The period since Pigs’ Rocket Recordings 2017 debut Feed The Rats  a mighty tsunami of rancorous riffage and unholy abjection that wowed critics and wreckheads alike has seen the band build on their incendiary live reputation far and wide, from the sweatiest of UK fleapits to illustrious festivals like Roskilde. Perhaps the most relentlessly head-caving outfit of an alarmingly fertile scene operating in Newcastle at present, the band have all been busying themselves in a variety of activities, with Baty running Box Records (home of underground luminaries like Lower Slaughter, Casual Nun and Terminal Cheesecake) and both himself and bassist John-Michael Hedley playing in Richard Dawson’s band – indeed Dawson himself guests on King Of Cowards, both on synth and as part of a vocal ensemble on the opening “GNT” – moreover, guitarist Sam Grant has been working hard on a new incarnation of Blank Studios, which began its life with the recording of this very album.

This opus sees the band entering a new phase as a sleeker yet still more dangerous swineherd, with ex-Gnod and Queer’d Science drummer Chris Morley joining the ranks and a new approach being taken to its creation. The Iggy-esque drive to dementia, Sabbath-esque squalor and Motörhead-style dirt may still be present and correct yet the songs are leaner, the longdrawn-out riff-fests sharpened into addictive hammer blows and the nihilistic dirges of yore alchemically transformed into an uplifting and inviting barrage of hedonistic abandon.

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Against all odds, the writing of this record entailed encounters with actual pigs. “We hired a remote, converted barn in the Italian countryside and spent a week there writing the bulk of the album and trying to make friends with wild boar.” notes Adam Ian Sykes. “The results are shorter, more concise songs with, I guess, a little more focus, especially thematically. We wanted to shift slightly from our old jam-based way of working. In places, the album gets darker than Feed the Rats, especially lyrically but we also tried to get a fair amount of levity in there.”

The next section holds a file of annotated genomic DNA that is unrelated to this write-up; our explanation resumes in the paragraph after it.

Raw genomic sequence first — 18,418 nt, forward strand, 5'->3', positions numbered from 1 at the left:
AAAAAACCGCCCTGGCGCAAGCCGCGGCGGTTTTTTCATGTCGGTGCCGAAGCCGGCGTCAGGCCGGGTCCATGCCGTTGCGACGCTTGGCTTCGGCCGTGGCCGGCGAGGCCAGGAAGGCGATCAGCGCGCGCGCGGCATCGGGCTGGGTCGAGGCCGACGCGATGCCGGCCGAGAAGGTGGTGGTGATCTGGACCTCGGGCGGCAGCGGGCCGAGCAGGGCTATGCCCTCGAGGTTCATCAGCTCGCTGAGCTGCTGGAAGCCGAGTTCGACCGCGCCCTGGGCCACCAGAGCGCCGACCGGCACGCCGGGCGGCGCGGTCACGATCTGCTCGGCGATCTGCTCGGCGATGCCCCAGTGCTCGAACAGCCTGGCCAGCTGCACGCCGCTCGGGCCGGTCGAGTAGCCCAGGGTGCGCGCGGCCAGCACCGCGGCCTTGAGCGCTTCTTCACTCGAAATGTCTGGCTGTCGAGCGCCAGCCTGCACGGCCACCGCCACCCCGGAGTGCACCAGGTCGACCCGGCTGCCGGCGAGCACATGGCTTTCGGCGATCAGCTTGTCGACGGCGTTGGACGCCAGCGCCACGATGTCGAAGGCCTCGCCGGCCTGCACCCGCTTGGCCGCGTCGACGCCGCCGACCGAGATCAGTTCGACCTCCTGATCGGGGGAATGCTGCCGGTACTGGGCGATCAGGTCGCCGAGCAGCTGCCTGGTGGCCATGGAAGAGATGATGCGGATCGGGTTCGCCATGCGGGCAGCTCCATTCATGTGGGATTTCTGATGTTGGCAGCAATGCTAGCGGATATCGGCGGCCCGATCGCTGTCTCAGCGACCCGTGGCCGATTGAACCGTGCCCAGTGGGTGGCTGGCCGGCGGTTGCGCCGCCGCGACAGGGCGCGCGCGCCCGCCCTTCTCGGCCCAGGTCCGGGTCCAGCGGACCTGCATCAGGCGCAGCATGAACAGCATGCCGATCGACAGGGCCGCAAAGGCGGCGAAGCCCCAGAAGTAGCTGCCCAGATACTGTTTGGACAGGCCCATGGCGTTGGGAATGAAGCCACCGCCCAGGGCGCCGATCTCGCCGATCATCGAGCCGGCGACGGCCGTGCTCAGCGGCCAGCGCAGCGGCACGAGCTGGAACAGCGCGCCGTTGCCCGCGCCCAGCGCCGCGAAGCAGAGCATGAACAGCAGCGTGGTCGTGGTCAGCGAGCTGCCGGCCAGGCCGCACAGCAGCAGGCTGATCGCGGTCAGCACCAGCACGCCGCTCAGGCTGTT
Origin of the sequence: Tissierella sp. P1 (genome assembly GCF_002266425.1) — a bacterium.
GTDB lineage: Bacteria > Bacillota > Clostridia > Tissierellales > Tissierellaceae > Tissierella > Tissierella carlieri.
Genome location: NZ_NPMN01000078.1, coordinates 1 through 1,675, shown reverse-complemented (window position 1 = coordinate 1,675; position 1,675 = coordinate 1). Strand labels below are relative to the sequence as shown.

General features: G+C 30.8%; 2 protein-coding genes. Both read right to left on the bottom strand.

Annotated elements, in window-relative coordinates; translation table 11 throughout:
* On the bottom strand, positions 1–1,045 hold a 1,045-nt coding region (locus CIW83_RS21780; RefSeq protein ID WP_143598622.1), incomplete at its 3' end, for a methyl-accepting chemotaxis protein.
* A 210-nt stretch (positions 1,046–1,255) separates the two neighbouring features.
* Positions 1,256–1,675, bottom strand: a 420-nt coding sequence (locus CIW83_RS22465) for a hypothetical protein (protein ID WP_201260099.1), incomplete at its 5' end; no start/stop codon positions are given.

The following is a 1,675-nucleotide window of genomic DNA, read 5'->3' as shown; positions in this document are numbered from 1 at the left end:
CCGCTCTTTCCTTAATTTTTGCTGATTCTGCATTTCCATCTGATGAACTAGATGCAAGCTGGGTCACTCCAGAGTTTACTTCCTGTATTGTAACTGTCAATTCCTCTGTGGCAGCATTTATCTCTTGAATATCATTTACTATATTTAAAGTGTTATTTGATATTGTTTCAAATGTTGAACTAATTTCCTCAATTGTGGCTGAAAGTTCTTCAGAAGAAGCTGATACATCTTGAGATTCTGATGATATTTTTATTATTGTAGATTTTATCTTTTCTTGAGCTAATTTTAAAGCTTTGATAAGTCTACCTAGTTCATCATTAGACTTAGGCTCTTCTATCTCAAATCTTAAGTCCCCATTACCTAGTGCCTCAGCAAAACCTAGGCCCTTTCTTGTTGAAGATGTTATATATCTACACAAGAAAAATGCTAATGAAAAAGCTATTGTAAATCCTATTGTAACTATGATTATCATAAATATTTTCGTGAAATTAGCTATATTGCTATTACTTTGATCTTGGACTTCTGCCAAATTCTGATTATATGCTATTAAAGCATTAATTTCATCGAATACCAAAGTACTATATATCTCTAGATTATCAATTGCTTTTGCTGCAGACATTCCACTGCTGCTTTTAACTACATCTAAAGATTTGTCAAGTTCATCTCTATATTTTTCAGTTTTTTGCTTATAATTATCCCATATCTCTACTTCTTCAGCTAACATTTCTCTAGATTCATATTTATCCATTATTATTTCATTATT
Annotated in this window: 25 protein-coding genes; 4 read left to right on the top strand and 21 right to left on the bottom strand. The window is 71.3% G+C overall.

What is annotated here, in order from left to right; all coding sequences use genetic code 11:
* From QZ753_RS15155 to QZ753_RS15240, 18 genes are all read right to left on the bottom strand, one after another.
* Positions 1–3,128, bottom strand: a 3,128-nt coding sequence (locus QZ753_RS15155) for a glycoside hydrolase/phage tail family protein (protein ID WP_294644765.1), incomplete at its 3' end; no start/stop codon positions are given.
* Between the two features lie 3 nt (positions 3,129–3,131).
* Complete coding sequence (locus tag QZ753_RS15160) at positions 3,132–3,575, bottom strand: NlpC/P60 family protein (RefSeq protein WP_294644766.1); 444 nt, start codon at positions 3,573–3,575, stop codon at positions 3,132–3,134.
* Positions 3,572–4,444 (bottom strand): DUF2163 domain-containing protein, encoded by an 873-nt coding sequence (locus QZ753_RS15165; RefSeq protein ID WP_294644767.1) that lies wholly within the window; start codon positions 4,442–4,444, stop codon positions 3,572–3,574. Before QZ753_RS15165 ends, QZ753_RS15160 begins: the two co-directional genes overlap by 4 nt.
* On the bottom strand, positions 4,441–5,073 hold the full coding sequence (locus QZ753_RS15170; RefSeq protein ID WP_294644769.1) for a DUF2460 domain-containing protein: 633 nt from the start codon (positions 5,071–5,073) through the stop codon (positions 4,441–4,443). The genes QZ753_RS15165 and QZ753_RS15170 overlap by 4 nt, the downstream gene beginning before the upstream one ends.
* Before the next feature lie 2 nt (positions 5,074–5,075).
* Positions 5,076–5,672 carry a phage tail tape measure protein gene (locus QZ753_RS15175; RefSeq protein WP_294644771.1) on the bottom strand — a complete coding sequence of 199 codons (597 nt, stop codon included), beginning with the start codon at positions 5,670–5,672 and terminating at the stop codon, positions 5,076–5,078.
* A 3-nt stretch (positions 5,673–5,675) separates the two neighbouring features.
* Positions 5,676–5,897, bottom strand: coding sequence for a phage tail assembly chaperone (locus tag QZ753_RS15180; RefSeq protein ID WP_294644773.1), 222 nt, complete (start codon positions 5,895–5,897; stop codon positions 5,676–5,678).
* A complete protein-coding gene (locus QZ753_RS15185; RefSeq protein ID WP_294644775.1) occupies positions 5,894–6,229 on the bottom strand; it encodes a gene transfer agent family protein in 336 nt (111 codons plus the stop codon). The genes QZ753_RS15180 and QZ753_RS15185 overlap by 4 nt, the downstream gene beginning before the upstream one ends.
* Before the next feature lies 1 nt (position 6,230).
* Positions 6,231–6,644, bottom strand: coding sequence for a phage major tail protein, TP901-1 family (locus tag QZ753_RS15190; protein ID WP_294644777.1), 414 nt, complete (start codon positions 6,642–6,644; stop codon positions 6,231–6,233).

“The creatures outside looked from pig to man, and from man to pig, and from pig to man again; but already it was impossible to say which was which.” So George Orwell noted at the end of a certain slim volume. King Of Cowards is nothing less than just such a metamorphosis, one in which – in a blur of primal urges and beastly physicality – this band shows us just which animalsare really in charge of the farm.